Retail Buying Process Guidelines

Retail Buying-Selling Process Guidelines

Each retailer is using his own buying systems which often is hard to understand for new suppliers. It is our experience that many modern retailers are quite open and if you call them you will often be told in short instructions how to present yourself and your products to the retailer and who to address. Bear in mind, of course, that retailers are under constant attack of many manufacturers and not easily motivated to seek new suppliers. From a strategic perspective they often want to reduce, rather than increase the number of suppliers. On the other hand, they do not want to miss the opportunity to buy products that can increase their performance or image. Approaching retailers via sending Email to the general Email address is a total waste of time. Even if you do have the buyer's Email address and the buyer does not yet know you, the mail will be filtered out before it reaches his desk. Try and prevent that your company's Emails will land on the retailers spamlist. It will block you completely.

It is important to identify the role that your product can play in retailers' assortments: is it because it is unique, low cost, fast supply due to high manufacturing flexibility or whatever other particular reason. Use that specific argument immediately in your first contact and try to get a short appointment or clear request for samples. Only send samples when you know the name of the person who will do the first screening, deliver personally or use a logistic tracking code and send that as well to the contact person at the retailer. Call or mail within two days after they have received it. Check that products are received properly, ask for a first impression and when follow-up contact can best be made.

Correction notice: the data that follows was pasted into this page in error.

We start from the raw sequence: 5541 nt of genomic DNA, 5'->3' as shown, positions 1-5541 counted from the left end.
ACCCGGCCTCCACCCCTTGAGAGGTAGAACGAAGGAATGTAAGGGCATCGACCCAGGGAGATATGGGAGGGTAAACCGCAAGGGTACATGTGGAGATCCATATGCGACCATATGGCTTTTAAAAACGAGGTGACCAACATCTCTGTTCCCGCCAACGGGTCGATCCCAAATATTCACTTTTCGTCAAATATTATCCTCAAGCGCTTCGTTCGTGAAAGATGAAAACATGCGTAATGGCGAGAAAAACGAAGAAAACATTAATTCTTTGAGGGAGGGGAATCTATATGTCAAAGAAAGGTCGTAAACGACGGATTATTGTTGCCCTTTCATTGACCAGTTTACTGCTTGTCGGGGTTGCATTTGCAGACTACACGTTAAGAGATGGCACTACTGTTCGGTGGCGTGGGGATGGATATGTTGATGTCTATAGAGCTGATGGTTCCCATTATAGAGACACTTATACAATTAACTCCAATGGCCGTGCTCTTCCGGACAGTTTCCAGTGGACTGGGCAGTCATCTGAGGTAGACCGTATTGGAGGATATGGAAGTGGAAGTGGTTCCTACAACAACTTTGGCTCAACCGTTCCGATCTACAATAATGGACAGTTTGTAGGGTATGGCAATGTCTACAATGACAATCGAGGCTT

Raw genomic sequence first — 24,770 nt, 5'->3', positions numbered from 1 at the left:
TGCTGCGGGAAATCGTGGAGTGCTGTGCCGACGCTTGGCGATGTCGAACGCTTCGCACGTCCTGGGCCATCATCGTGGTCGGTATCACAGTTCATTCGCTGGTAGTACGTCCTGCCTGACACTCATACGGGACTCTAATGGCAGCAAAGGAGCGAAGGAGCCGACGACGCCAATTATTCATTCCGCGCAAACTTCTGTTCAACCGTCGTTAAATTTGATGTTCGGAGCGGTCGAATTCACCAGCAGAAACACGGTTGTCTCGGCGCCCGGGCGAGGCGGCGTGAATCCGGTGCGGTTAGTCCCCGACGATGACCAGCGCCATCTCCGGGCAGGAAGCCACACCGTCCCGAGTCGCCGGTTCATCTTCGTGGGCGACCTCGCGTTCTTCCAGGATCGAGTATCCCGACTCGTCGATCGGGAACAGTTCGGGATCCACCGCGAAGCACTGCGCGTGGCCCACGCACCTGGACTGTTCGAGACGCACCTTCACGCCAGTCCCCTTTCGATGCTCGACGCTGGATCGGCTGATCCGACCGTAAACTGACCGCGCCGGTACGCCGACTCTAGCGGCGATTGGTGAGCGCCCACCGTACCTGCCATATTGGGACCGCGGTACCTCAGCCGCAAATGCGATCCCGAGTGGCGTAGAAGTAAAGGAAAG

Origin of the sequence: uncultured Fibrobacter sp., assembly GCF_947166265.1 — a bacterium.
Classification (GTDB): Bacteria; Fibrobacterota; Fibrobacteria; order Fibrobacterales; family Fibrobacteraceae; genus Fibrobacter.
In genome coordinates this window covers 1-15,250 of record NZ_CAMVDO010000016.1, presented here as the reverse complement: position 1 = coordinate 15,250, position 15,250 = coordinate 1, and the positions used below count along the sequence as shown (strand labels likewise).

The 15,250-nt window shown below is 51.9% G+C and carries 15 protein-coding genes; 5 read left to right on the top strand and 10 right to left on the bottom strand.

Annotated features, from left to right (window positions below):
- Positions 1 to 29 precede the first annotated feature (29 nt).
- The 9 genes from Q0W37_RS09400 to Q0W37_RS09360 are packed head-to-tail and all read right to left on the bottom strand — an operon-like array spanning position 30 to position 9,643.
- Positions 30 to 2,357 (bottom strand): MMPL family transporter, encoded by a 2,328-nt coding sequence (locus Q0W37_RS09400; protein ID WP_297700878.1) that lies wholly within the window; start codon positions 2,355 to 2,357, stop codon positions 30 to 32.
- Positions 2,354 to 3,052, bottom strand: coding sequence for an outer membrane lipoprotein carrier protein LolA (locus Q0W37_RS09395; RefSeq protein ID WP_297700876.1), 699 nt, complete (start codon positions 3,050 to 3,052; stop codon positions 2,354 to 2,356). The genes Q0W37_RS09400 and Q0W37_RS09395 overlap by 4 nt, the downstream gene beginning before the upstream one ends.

The decision to accept a new supplier is generally made by other people than the day to day buyers who in return have to accept the assortment guidelines of the category or sector management. This seems to be a blackbox at most retailers and can be different for every product category. Increaslingly retailers seem to understand how effective it can be to give suppliers clear guidance in the process and also to cut off the process immediately if unviable. They are using a supplier qualification system that can even begin as an invitation for suppliers at the website of the retailer.

One of the best exmples is found at Walmart, as they have outlined their standards for suppliers. 


We are sure there are many more and we keep looking for these "supplier guidelines". Do not hesitate to send us a mail when you found a good one.